The ZX Spectrum: talking to some who were there on its 40th birthday
The Register took a road trip to celebrate the ZX Spectrum computer’s 40th birthday, visiting The UK National Museum of Computing in Bletchley Park and the UK Centre for Computing History in Cambridge in search of the origins (and clones) of the legendary machine.
Present at The National Museum of Computing (TNMOC) were hardware designer Richard Altwasser, computer scientist Steve Vickers, and Crispin Sinclair, son of ZX Spectrum inventor Sir Clive Sinclair.
Sinclair remembered being at sixth-form college – a period of education for 16 to 18-year-olds in the UK – as the mania hit. “That was quite fun,” he said, “because everyone at sixth form had a ZX81 or a Spectrum. That was really the first time that had happened; before that there weren’t any home computers that millions of people owned.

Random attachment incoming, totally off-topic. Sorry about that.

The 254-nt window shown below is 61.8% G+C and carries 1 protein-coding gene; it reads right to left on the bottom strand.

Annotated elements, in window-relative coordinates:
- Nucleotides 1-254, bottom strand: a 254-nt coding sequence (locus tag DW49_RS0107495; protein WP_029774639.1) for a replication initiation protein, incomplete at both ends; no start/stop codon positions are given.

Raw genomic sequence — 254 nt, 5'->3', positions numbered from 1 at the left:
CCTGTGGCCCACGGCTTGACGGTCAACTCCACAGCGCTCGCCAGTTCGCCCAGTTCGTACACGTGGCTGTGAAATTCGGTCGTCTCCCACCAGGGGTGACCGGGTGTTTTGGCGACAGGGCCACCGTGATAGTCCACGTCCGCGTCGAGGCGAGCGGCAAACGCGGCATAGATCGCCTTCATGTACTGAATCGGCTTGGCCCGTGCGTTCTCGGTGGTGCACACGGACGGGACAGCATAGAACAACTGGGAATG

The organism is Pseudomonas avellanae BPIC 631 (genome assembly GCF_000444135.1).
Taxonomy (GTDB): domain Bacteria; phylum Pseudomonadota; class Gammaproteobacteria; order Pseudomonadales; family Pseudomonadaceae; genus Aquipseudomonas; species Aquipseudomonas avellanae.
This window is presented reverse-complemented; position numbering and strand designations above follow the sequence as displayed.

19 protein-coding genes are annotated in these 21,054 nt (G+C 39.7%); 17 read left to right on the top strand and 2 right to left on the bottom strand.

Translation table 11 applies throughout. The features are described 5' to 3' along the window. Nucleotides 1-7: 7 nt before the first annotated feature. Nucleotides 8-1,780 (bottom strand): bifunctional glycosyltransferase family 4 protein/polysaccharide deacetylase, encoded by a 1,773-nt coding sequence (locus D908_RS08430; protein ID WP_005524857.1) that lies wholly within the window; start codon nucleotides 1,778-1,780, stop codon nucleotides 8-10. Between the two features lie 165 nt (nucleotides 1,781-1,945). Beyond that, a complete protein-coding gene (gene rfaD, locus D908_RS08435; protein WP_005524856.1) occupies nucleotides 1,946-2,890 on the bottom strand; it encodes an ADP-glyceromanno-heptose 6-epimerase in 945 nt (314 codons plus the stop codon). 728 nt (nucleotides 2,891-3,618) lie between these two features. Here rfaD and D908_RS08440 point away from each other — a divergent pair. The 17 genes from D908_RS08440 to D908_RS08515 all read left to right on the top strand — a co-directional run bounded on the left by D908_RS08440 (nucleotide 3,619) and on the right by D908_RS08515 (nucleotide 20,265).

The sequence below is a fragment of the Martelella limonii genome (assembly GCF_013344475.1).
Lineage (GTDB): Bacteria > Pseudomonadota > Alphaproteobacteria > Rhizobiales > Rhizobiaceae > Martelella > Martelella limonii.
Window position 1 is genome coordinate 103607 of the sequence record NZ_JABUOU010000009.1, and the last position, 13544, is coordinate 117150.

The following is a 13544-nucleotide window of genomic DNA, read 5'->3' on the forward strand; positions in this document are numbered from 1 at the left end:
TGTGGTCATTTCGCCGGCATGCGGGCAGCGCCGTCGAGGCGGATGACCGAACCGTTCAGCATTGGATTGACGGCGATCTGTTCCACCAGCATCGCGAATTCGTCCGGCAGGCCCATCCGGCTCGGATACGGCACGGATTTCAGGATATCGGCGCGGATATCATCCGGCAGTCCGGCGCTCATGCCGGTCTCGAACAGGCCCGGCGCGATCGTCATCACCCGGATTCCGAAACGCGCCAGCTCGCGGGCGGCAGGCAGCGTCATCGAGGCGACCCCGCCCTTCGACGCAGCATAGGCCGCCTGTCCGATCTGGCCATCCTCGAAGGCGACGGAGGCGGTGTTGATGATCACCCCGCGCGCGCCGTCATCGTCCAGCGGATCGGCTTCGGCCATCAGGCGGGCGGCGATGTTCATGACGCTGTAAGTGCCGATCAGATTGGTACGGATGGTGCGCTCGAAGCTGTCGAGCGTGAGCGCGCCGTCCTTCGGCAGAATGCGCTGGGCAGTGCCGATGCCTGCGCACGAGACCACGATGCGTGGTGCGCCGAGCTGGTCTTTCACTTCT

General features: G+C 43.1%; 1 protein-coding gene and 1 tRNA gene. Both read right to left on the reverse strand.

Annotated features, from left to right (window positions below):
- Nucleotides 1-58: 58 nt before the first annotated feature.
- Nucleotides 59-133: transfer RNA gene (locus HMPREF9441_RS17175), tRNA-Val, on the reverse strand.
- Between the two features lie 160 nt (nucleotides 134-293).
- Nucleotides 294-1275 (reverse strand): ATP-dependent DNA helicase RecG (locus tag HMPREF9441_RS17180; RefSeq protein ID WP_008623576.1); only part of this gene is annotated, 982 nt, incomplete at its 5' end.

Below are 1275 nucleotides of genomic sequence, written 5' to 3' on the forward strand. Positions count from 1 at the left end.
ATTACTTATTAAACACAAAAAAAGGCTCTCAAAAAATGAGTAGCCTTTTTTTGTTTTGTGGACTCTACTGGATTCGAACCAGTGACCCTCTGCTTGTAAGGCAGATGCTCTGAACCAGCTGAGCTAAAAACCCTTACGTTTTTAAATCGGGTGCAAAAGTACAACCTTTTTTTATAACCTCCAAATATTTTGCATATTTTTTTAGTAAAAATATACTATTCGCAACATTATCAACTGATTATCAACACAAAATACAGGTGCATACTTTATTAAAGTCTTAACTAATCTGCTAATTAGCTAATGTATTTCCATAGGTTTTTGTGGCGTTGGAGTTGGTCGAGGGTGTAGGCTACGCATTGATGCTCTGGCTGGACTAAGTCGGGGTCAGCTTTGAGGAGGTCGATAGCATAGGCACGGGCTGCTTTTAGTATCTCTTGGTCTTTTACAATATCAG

“So you go into W H Smith and it’s just started selling computer games, and the entire wall in W H Smith was like Sinclair, Sinclair, Sinclair… and you think ‘that’s my family’… that was nice.”
As well as the hardware, the ZX Spectrum is memorable for its manual and the introduction it gave multitudes to coding. Steve Vickers, who worked on the ROM firmware and documentation for the machine, recalled: “Despite being ‘just’ a games machine, the Spectrum was hugely educational.
“One of the hardest things to teach in programming is that it [programming] is a creative activity. It’s not just about knowing the rules for the programming language and how to avoid compiler errors, it’s about how to have enough control of the machine so that you can get it to do creative things,” Vickers said.
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